Nick Cohen's latest book begins at the end of the Cold War. Many liberals saw 1989 as a year of triumph for the West: the totalitarian regimes of the East had finally fallen, liberal democracy would spread, and freedom of speech would flourish. But it was also the year, Cohen reminds us, that the Ayatollah Ruhollah Khomeini issued a Fatwa on Salman Rushdie, for his book, The Satanic Verses.
Cohen uses the Rushdie censorship fiasco as a landmark to trace the trajectory of Islamofascism and the concomitant suppression of free thinking in the West. The so-called liberals in New York, London and Paris, says Cohen, have buried their heads in the sand ever since, acting as religious apologists, downplaying such hideous crimes against women as genital mutilation and murder committed by fundamentalists in the name of religion.
Free speech is not only under pressure from religious fundamentalists, Cohen argues, but also from a western elite, notably in Britain, that is awash "with judges drawn from the pseudo–liberal upper middle class who have no instinctive respect for freedom of speech or gut understanding of its importance."
Moreover, thanks to the UK's notorious libel law, English courts happily accommodate clients with deep pockets.
Cohen highlights Roman Polanski's 2004 defamation case against Vanity Fair as an example. The film director, who had been wanted since 1977 for the rape of a 13-year-old girl in the US, was granted special treatment to give evidence via a video link in France to defend his reputation in a London court. Property development and censorship share key attributes, says Cohen: location matters.
A respectable London court allowed Polanski to exercise his power to censor his critics. Polanski was subsequently awarded £50,000 and estimated costs of £1.5 million.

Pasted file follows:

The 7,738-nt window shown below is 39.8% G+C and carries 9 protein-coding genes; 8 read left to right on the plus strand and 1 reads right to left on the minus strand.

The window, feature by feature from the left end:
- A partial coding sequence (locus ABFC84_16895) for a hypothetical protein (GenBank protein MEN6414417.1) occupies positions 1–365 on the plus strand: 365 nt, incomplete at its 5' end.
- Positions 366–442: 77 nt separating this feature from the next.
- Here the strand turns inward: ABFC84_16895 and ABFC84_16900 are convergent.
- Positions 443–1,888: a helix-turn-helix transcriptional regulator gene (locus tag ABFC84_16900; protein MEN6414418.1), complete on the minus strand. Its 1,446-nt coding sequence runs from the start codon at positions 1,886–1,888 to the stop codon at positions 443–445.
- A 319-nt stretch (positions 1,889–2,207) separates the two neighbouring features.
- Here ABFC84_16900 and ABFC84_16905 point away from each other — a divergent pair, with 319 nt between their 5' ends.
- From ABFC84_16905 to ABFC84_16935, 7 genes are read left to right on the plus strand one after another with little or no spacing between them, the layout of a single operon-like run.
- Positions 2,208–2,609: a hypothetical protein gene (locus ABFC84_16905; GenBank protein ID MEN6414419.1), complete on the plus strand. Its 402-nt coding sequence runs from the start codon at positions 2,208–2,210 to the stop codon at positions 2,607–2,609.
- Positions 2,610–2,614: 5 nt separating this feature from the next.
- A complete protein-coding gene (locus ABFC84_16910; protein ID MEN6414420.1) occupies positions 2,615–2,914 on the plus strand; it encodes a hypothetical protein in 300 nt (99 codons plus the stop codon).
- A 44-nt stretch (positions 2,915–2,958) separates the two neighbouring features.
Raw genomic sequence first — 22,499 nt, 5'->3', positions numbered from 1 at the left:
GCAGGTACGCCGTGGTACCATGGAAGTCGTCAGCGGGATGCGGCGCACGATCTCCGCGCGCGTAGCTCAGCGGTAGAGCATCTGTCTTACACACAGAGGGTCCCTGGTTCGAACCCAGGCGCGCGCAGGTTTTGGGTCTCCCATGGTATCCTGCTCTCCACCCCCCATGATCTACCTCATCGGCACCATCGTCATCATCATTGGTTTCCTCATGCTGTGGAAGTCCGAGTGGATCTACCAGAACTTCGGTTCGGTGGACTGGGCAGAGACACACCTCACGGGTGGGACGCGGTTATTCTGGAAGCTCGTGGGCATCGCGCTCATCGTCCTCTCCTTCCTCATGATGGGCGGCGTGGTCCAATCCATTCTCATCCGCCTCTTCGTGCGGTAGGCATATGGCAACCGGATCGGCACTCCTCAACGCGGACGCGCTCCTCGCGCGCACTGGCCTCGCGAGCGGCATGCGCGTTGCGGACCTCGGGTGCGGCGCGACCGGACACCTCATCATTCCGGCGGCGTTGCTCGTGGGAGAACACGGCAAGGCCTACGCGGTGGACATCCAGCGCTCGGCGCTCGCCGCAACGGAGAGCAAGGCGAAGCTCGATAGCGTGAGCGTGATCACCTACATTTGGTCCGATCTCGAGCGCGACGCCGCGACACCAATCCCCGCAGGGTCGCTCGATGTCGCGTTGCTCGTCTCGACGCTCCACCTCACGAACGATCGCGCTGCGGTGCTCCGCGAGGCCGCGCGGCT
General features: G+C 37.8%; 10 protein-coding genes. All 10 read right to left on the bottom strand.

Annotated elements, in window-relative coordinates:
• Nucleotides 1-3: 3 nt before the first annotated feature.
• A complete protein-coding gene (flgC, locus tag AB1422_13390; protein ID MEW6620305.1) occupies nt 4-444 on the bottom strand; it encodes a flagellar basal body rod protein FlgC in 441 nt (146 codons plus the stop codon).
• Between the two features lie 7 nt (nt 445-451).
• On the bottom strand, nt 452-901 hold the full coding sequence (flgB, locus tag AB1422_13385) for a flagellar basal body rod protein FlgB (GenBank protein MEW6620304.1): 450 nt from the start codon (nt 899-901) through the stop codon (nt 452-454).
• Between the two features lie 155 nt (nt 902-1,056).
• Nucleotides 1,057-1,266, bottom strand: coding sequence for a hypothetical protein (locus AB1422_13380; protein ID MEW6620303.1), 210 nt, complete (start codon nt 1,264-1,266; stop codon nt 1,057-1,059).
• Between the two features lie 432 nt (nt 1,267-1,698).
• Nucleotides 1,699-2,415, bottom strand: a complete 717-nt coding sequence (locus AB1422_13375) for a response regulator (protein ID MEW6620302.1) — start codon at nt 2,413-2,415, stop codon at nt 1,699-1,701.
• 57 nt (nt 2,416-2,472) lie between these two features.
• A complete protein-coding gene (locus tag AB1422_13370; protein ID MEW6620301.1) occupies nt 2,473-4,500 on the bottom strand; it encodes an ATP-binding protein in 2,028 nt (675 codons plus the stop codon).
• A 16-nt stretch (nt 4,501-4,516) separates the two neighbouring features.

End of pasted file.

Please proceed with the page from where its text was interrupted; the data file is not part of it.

Although many journalists jubilantly praised social networking sites for their role in the protests that led to the Arab Spring, Cohen is more sceptical.
He believes that the internet is a cost-effective tool for dictators to collect information about its citizens, avoiding the need for secret police officers to eavesdrop on telephone conversations or intercept mail. Arrests can be made as a result of simply browsing through Facebook and Twitter comments.
Or better still, WikiLeaks will publish the names of dissident fighters against oppressive regimes in Belarus, Afghanistan and China, effectively creating a death list for people who, Cohen points out, are braver than Julian Assange could ever dream of being.
Though Nick Cohen's prose is a little too prone to anger and hyperbole, when he is on the money - as he is for much of this book - his analysis of moral hypocrisy is first-class.
If you believe we are living in an unprecedented time of freedom, in the cyber and physical worlds, do read this book and dare to be challenged.
J P O'Malley is a freelance reviewer